Friday, August 24, 2007

A Simple mistake...

...with a very happy ending.

Let me explain. I went on a driving tour with some author-friends of mine who are doing a book on the retreat of the Army of Northern Virginia. They needed some photos, and to retrace their route to see that all was in order. It was an awesome day!

We left Gettysburg shortly after 9am, and finished in Williamsport Maryland around 2pm. Today's focus was on the retreat of the Confederate wagon train of wounded. I went to several places I've never been to, and saw many interesting sights along the way. We also met some extremely awesome people.

A strange incident occurred along the route. We first went to the Snyder farm for a picture (1st image above). The people there were very friendly and related some information about their place. Next stop was a bit up the road at the Hege farm (2nd and 3rd above). We talked with the good folk there, who are decendants of the original owners. They related some very interesting local lore about deeds of mischief along the route. We also were given a period poem, written about incidents that occurred there.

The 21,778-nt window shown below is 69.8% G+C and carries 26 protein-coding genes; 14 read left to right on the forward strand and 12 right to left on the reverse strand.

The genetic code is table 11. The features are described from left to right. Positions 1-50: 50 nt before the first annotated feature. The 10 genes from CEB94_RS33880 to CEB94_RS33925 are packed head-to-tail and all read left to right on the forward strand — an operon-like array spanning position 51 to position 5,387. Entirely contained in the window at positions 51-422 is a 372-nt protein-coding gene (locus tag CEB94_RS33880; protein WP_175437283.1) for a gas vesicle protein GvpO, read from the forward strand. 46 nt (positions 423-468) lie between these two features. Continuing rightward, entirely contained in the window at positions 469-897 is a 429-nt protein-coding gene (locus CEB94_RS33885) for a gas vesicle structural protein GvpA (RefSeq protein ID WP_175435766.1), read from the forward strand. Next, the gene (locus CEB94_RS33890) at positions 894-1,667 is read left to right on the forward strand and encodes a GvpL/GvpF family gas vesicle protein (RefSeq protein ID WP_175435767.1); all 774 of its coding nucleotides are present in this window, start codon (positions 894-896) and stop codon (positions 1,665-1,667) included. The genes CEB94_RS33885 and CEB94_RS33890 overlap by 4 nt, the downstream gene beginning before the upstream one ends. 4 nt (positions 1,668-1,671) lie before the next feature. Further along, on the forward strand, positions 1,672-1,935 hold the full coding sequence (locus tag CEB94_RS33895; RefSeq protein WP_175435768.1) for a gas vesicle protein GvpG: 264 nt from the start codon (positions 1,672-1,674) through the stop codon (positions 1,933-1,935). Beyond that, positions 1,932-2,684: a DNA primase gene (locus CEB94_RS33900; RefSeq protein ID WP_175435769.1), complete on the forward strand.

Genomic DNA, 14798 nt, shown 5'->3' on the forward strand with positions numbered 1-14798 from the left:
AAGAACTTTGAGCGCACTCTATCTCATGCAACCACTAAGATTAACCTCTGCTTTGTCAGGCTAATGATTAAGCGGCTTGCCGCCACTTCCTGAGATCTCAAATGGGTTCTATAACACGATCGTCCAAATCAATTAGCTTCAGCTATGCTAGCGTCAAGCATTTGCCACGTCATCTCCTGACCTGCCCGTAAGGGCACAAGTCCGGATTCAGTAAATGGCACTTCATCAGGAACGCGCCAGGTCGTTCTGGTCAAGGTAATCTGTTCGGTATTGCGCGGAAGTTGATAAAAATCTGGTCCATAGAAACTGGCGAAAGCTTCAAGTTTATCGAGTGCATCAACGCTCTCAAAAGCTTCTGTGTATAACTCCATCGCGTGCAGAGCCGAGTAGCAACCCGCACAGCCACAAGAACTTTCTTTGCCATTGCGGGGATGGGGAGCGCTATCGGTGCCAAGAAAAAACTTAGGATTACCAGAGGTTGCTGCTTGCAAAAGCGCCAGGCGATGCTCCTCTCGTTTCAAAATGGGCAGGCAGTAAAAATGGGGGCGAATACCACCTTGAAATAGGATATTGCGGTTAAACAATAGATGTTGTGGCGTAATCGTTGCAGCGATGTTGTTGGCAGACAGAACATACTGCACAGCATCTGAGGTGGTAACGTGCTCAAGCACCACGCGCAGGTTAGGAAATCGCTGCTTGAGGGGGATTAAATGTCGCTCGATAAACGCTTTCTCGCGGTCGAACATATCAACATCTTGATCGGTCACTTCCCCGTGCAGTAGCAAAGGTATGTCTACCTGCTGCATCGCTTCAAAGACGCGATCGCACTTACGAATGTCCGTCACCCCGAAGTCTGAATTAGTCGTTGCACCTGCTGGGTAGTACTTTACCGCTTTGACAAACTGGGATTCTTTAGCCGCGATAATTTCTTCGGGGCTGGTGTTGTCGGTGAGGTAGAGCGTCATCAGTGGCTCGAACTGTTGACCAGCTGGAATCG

As we were leaving, some fool, who will remain nameless, (me) shut his seatbelt latch in the sliding door of the van. It wasn't all the way closed, and it wouldn't open. We pulled over in front of a driveway for some outside assistance. As we did so, one of the guys from the Hege farm came down and introduced us to his aunt, Joyce. Joyce invited us into her home, and showed us some things that were never seen before, including an unpublished letter about the affair of the retreat. The luck of the "Polish!" once again. It was an awesome moment, and all were extremely pleased.